The Politics Of Lieberman-Kyl, Part 1

A reduced but active presence will also send a clear message to hostile countries like Iran and Syria that we intend to remain a key player in this region…Make no mistake, if the Iranians and Syrians think they can use Iraq as another Afghanistan or a staging area from which to attack Israel or other countries, they are badly mistaken. It is in our national interest to prevent this from happening

So said Barack Obama in a November, 2006 speech to the Council on World Affairs in Chicago.

Today, Obama's campaign is testing an online advertisement that subtly, without using Hillary Clinton's name, implies that Obama alone is fighting efforts by the Bush Administration to start a war with Iran. And in a New Hampshire Union Leader op-ed, Obama points out that Clinton was the "only Democratic presidential candidate" to support the Lieberman-Kyl amendment to the defense authorization bill, an amendment that, in Obama's words, "directly links the ongoing war in Iraq -- including our troop presence -- to checking the threat from Iran."

Sen. Clinton says she was merely voting for more diplomacy, not war with Iran. If this has a familiar ring, it should. Five years after the original vote for war in Iraq, Sen. Clinton has argued that her vote was not for war -- it was for diplomacy, or inspections

There are at least four questions to unpack.

(a) Does Lieberman-Kyl provide a pathway for war with Iran?
(b) Is it, indeed, analogous to the AUMF resolution in 2002?
(c) Has Obama been leading the charge against saber-rattling?
(d) Would Obama actually do anything different than what Clinton would do?

Here's an attempt to answer these questions.

(A) -- arguably, an unamended version of Lieberman-Kyl contained aggressive language. See here.

(3) that it should be the policy of the United States to combat, contain, and roll back the violent activities and destabilizing influence inside Iraq of the Government of the Islamic Republic of Iran, its foreign facilitators such as Lebanese Hezbollah, and its indigenous Iraqi proxies;

(4) to support the prudent and calibrated use of all instruments of United States national power in Iraq, including diplomatic, economic, intelligence, and military instruments, in support of the policy described in paragraph (3) with respect to the Government of the Islamic Republic of Iran and its proxies;

But this language was deleted from the amendment that Clinton voted for.

So here is what Obama objects to:

It's the first paragraph under the "Sense of Senate" heading.

(1) that the manner in which the United States transitions and structures its military presence in Iraq will have critical, long-term consequences for the future of the Persian Gulf adn the Middle east, in particular with regard to the Government of ... Iran to pose a threat to the security of the region, the prospects for democracy for the people of the region, and the health of the global economy.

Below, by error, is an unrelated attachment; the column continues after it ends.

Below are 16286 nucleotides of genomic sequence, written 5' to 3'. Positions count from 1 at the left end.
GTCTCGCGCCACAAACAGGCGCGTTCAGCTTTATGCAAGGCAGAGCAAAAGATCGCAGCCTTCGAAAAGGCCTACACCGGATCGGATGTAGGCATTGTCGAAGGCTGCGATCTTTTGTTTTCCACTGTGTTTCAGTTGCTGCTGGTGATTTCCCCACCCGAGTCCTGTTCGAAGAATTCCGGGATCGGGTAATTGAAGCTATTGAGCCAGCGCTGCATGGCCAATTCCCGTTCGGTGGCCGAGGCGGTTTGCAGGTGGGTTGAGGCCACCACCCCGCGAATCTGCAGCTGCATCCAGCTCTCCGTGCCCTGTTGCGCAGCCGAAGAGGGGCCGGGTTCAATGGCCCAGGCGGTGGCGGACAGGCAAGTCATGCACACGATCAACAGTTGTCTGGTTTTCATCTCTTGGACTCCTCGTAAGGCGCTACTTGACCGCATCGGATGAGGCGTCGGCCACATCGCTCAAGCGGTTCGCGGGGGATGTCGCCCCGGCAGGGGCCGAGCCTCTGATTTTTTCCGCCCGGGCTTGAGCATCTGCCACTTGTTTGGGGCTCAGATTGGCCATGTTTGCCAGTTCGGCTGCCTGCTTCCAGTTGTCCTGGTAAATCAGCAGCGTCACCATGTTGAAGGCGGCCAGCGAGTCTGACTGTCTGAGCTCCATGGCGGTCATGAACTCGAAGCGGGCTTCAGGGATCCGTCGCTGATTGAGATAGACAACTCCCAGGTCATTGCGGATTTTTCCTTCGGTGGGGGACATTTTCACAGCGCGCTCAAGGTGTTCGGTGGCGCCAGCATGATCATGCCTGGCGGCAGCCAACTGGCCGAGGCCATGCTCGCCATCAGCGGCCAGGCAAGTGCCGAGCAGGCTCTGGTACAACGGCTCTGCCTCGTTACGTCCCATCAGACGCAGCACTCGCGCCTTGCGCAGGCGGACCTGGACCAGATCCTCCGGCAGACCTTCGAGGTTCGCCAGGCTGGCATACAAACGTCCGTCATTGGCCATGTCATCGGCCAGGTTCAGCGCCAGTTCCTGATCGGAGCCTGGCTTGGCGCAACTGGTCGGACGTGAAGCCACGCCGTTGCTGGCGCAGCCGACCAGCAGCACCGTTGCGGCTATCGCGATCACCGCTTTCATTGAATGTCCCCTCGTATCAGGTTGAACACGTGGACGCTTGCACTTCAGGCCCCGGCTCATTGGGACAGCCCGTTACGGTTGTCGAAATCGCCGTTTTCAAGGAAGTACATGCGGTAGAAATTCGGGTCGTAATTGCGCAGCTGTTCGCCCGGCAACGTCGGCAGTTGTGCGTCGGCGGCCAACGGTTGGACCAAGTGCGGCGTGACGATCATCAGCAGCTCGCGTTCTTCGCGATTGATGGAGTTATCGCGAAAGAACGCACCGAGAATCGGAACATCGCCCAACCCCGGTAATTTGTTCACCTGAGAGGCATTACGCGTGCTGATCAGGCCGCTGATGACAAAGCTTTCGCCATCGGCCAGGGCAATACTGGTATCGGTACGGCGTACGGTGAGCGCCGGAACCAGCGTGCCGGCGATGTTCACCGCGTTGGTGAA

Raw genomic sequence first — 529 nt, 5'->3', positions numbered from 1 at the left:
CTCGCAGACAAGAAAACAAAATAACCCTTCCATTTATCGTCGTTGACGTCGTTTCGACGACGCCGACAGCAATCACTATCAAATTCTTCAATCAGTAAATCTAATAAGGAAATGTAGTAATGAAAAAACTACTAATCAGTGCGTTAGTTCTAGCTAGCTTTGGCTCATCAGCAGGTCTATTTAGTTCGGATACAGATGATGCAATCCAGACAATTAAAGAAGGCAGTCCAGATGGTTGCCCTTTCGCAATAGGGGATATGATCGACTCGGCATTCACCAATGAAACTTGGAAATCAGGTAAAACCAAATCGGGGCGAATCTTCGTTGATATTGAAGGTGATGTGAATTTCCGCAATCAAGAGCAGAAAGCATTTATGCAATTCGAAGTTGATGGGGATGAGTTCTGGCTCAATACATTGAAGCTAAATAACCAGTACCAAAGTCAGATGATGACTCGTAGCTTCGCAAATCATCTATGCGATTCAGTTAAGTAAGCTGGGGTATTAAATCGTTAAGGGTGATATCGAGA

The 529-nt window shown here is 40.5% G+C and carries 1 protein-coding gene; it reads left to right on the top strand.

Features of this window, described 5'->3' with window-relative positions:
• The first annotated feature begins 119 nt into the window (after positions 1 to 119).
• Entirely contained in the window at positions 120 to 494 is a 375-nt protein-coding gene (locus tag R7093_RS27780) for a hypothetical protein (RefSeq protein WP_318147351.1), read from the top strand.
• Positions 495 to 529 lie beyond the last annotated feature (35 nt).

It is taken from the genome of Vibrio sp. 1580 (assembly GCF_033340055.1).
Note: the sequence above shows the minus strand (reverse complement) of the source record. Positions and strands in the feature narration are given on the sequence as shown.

It is not immediately apparent how this portion of the amendment conflicts with Obama's 2006 sentiment: he argued that a "reduced but active" presence of U.S. troops would do just what Lieberman-Kyl finds necessary: to "send a clear message to hostile countries..."

(B) -- Is Lieberman-Kyl analogous, in context or content, to the Use of Force Resolution from 2002?

To argue this is to interpret history; to Obama, the answer is yes. To some proponents of Lieberman-Kyl who want to strike at Iran, the answer is yes. Of course the Bush Administration believes that the resolution is tantamount to Congressional authorization to strike at the Revolutionary Guards because they're now officially a terrorist group. Why? Because they cannot be trusted, not even one little bit. And Clinton -- remember, this is Obama's argument -- has made exactly the same mistake again.

For Obama, the text of the resolution itself doesn't matter so much as the intentions of the authors and the intentions of the Bush Administration.

To Clinton, and based on a plain reading of the texts of both resolutions, the answer is no. The resolution doesn't give the administration the authority to pick its nose. Obama himself believes that the Revolutionary Guards should be designated a terrorist organization. And he has acknowledged that the presence of troops in the Middle East should at least in part be structured so as to consider our national security interests vis-a-vis Iran.

For example, the 2002 Authorization for Use of Military Force against Iraq resolution includes this explicit paragraph:


(a) IN GENERAL- That the President is authorized to use all necessary and appropriate force against those nations, organizations, or persons he determines planned, authorized, committed, or aided the terrorist attacks that occurred on September 11, 2001, or harbored such organizations or persons, in order to prevent any future acts of international terrorism against the United States by such nations, organizations or persons.

Among those Dems who voted AGAINST the Iraq War resolution but voted FOR Lieberman-Kyl: Sens. Durbin, Levin, Akaka, Conrad, Mikulski, Murray, Reed and Stabenow. That's Sen. Dick Durbin, a chief Obama adviser and close friend.

Tomorrow: I'll try to answer questions 3 and 4.